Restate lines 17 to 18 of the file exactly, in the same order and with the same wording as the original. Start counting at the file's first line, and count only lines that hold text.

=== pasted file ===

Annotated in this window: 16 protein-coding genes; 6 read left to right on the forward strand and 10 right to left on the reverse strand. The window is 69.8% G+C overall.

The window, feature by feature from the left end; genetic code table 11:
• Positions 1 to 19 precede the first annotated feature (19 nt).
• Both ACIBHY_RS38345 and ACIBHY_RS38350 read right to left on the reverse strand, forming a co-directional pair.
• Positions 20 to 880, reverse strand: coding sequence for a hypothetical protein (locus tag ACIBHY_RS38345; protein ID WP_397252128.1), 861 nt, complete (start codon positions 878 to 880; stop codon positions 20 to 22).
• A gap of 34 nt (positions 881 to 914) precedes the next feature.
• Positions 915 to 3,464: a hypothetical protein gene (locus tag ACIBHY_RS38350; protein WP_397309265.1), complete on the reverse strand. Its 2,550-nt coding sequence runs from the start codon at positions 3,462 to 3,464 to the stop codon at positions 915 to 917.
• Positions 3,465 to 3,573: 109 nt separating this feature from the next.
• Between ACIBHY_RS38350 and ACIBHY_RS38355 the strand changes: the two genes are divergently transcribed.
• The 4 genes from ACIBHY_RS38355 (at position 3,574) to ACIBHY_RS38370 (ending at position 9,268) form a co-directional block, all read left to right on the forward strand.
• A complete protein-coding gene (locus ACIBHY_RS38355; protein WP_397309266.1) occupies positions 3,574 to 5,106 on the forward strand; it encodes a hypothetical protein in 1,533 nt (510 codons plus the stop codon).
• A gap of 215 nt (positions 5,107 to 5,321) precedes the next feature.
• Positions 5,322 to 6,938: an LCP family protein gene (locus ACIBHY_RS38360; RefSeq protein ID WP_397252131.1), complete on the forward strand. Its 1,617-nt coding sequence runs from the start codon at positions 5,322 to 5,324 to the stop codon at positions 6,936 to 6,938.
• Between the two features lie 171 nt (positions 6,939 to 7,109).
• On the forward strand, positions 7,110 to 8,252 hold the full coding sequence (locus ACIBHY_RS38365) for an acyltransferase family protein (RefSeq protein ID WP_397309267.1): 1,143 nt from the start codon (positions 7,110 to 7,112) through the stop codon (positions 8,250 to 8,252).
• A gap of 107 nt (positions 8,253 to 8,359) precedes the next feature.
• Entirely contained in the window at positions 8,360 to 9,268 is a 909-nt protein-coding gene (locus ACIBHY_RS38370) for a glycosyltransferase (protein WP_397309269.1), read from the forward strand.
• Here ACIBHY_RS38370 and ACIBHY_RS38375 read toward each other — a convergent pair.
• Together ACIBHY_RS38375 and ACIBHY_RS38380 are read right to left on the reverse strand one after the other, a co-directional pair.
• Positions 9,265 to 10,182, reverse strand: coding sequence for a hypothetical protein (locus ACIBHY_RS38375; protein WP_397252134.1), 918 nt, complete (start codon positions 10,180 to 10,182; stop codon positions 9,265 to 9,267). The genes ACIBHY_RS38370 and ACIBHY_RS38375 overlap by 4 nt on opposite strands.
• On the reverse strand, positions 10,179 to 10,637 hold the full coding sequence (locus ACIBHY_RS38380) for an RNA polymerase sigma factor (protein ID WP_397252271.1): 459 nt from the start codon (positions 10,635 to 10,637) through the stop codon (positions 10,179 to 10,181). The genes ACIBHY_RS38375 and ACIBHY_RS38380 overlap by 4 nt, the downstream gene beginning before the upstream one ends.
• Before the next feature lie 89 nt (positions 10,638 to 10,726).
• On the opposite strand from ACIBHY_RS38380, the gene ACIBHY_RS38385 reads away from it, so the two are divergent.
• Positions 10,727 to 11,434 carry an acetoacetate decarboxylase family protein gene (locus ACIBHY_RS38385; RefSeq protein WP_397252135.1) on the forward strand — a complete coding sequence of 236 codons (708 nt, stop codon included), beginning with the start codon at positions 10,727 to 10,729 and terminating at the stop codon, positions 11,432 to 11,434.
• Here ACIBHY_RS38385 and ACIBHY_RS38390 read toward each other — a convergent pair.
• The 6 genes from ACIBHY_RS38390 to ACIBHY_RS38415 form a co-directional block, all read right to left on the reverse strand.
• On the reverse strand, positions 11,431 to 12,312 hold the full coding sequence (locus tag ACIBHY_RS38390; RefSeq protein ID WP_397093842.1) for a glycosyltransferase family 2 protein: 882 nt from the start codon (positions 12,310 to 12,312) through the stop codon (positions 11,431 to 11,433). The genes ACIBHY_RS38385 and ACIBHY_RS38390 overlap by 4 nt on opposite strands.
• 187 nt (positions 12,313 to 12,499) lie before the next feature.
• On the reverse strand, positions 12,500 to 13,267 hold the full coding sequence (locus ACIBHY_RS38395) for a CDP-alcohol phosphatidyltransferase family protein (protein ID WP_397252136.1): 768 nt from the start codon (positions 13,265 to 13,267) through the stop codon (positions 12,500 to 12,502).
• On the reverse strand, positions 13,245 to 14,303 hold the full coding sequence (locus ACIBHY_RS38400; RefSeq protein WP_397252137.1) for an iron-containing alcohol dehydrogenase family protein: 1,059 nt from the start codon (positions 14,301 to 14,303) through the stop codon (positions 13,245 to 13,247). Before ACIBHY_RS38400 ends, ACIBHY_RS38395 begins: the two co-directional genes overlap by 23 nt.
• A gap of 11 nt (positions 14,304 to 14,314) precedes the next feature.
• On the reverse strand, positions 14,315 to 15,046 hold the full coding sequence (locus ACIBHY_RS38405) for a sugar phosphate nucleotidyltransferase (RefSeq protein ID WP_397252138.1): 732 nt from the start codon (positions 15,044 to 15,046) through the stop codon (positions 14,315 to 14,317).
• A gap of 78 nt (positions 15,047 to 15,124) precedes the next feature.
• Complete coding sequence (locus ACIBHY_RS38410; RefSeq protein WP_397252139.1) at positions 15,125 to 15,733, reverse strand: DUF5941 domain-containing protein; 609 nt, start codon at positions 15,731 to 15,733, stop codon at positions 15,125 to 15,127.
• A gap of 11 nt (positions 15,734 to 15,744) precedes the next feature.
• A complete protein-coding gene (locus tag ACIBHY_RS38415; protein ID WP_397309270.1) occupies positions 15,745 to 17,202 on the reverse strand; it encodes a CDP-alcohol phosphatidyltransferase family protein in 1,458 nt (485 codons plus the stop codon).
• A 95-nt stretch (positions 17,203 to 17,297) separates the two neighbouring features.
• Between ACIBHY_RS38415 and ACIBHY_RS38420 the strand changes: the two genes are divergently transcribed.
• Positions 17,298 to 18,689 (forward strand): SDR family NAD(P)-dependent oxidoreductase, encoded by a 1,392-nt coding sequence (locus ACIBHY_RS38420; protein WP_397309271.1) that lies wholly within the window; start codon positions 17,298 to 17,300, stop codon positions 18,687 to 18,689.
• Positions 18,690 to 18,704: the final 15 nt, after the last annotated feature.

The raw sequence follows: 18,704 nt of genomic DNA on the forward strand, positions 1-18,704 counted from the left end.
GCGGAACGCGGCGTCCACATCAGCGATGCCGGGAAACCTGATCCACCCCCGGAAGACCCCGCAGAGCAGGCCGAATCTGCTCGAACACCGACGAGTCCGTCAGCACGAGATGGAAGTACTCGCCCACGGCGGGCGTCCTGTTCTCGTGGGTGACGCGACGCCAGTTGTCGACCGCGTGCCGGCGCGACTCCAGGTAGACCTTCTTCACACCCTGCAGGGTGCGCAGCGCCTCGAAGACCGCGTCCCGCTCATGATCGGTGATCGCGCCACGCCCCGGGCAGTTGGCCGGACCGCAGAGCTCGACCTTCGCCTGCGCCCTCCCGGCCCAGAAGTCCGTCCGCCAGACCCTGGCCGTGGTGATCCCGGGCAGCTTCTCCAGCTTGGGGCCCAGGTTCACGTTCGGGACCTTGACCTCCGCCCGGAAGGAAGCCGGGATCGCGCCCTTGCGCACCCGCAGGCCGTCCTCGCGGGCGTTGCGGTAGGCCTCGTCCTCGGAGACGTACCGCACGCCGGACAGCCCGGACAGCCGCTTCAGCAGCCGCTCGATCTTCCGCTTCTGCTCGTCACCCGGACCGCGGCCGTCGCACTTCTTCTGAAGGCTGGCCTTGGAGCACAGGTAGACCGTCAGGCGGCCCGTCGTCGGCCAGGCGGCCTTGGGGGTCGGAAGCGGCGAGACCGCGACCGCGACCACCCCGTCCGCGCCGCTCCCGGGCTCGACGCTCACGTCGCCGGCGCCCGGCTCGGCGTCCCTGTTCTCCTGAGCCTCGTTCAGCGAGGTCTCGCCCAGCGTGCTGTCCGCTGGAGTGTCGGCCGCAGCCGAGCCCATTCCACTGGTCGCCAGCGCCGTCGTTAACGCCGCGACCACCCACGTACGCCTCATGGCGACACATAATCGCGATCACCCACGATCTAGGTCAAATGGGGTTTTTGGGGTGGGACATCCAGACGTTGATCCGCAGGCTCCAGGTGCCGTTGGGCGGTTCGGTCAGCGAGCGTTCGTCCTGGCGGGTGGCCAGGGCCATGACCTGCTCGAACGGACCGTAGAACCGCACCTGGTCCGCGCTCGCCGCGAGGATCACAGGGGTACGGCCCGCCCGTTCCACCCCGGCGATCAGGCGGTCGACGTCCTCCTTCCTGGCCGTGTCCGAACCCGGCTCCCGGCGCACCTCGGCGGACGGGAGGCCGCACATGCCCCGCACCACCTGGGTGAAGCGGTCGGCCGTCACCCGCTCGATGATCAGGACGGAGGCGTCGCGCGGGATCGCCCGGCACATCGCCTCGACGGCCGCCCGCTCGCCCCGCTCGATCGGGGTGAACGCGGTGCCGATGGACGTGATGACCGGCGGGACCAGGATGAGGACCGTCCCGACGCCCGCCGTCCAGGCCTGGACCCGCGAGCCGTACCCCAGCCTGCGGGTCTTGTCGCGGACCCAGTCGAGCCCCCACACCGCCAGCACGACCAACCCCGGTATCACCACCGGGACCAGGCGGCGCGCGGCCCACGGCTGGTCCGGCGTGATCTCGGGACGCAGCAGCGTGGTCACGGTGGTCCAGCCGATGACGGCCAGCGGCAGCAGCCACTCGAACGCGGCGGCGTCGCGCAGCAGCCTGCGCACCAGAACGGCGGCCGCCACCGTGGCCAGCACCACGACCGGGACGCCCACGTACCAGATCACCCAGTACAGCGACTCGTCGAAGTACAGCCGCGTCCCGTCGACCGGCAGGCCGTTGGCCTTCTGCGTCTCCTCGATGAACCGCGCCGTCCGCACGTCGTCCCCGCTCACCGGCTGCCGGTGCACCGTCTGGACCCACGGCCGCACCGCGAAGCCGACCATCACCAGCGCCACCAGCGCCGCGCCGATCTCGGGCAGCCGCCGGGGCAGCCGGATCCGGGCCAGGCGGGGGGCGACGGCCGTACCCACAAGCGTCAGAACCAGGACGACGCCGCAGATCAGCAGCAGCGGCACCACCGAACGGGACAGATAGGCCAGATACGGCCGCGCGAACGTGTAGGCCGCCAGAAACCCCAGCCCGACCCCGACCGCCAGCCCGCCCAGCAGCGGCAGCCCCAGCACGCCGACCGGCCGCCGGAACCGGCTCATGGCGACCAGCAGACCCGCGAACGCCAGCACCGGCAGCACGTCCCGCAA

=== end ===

• Entirely contained in the window at positions 8,360 to 9,268 is a 909-nt protein-coding gene (locus ACIBHY_RS38370) for a glycosyltransferase (protein WP_397309269.1), read from the forward strand.
• Here ACIBHY_RS38370 and ACIBHY_RS38375 read toward each other — a convergent pair.